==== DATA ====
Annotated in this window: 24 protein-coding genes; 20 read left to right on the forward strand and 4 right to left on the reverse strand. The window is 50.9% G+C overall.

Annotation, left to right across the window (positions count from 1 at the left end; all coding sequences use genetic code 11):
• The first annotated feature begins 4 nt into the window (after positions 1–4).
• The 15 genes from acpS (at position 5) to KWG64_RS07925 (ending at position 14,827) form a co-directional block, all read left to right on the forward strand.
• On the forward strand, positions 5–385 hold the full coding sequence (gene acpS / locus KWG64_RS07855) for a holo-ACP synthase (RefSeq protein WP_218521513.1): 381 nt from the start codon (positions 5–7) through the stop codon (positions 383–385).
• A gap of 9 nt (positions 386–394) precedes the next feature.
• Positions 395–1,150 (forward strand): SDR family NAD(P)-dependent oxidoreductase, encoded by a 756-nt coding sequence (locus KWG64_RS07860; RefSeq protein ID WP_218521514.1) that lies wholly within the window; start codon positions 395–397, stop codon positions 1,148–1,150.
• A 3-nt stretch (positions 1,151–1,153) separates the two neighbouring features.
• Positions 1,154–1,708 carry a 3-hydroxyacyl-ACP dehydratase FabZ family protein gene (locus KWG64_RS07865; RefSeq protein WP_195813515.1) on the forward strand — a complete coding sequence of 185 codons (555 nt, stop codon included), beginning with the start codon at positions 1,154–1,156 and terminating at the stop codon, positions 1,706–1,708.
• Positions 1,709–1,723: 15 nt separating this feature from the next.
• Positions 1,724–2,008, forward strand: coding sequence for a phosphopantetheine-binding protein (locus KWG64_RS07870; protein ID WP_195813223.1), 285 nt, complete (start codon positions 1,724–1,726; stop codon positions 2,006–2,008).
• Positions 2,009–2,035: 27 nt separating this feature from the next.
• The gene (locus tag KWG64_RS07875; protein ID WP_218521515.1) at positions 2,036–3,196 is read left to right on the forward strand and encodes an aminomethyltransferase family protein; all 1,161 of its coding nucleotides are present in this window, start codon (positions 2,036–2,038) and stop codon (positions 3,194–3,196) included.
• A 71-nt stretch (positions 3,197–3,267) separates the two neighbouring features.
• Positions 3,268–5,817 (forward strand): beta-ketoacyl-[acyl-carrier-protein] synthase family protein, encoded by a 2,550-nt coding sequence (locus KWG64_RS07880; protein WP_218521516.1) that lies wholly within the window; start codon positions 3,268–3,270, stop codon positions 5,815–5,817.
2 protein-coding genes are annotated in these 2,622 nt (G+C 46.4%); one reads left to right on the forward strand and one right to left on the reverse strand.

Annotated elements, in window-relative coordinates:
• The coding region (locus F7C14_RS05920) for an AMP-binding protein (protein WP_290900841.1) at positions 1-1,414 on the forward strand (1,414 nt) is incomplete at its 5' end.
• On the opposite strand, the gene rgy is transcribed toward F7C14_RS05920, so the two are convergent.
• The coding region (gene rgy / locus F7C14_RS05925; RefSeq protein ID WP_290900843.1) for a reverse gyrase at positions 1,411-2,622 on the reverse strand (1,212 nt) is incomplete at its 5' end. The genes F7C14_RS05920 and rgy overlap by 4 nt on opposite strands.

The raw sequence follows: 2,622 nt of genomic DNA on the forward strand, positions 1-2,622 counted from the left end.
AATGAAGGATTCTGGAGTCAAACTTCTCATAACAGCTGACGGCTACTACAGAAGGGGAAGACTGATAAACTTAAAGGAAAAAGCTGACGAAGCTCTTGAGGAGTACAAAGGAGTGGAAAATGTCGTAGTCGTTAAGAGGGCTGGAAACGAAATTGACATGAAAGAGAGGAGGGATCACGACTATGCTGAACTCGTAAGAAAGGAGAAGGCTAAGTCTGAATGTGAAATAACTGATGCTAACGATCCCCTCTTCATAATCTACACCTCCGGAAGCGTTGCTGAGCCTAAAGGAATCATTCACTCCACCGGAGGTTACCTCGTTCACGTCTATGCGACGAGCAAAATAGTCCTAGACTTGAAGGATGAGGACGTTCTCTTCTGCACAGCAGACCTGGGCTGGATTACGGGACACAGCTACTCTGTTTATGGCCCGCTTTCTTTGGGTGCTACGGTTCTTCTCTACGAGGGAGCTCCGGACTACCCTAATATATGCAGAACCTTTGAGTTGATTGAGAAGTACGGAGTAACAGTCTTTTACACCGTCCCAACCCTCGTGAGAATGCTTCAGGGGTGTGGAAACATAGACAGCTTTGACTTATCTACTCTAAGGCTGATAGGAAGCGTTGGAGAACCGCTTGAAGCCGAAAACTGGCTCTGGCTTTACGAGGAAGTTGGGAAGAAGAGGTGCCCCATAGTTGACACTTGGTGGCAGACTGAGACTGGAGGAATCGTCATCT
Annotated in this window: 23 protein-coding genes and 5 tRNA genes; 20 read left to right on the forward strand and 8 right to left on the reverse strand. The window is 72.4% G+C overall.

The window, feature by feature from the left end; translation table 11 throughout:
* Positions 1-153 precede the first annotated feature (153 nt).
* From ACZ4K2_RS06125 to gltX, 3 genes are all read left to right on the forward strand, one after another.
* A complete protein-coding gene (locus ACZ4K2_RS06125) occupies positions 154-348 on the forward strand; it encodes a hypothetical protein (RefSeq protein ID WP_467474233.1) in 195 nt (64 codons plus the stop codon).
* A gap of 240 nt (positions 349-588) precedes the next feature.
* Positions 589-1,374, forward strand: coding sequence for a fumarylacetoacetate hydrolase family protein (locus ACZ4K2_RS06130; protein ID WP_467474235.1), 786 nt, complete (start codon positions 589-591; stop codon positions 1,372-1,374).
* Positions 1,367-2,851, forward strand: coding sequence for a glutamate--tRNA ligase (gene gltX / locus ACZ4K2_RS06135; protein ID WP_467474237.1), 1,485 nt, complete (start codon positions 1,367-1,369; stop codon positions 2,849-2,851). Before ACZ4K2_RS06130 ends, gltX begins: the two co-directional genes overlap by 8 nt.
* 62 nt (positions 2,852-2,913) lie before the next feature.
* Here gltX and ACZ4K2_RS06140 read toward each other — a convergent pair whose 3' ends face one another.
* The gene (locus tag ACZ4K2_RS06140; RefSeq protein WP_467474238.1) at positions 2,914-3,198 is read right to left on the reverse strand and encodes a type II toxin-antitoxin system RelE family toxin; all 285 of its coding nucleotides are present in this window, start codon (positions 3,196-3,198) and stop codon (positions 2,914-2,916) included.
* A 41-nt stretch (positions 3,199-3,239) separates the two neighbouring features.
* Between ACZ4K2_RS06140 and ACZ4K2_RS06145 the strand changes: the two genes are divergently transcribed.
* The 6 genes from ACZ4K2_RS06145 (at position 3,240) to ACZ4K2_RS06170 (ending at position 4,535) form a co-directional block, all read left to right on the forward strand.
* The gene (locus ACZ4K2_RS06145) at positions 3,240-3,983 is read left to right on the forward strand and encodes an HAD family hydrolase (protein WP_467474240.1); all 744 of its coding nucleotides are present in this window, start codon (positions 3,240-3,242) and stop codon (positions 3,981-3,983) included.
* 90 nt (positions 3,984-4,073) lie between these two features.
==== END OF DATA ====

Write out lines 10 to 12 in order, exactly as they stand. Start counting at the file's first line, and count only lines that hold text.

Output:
• Positions 1,709–1,723: 15 nt separating this feature from the next.
• Positions 1,724–2,008, forward strand: coding sequence for a phosphopantetheine-binding protein (locus KWG64_RS07870; protein ID WP_195813223.1), 285 nt, complete (start codon positions 1,724–1,726; stop codon positions 2,006–2,008).
• Positions 2,009–2,035: 27 nt separating this feature from the next.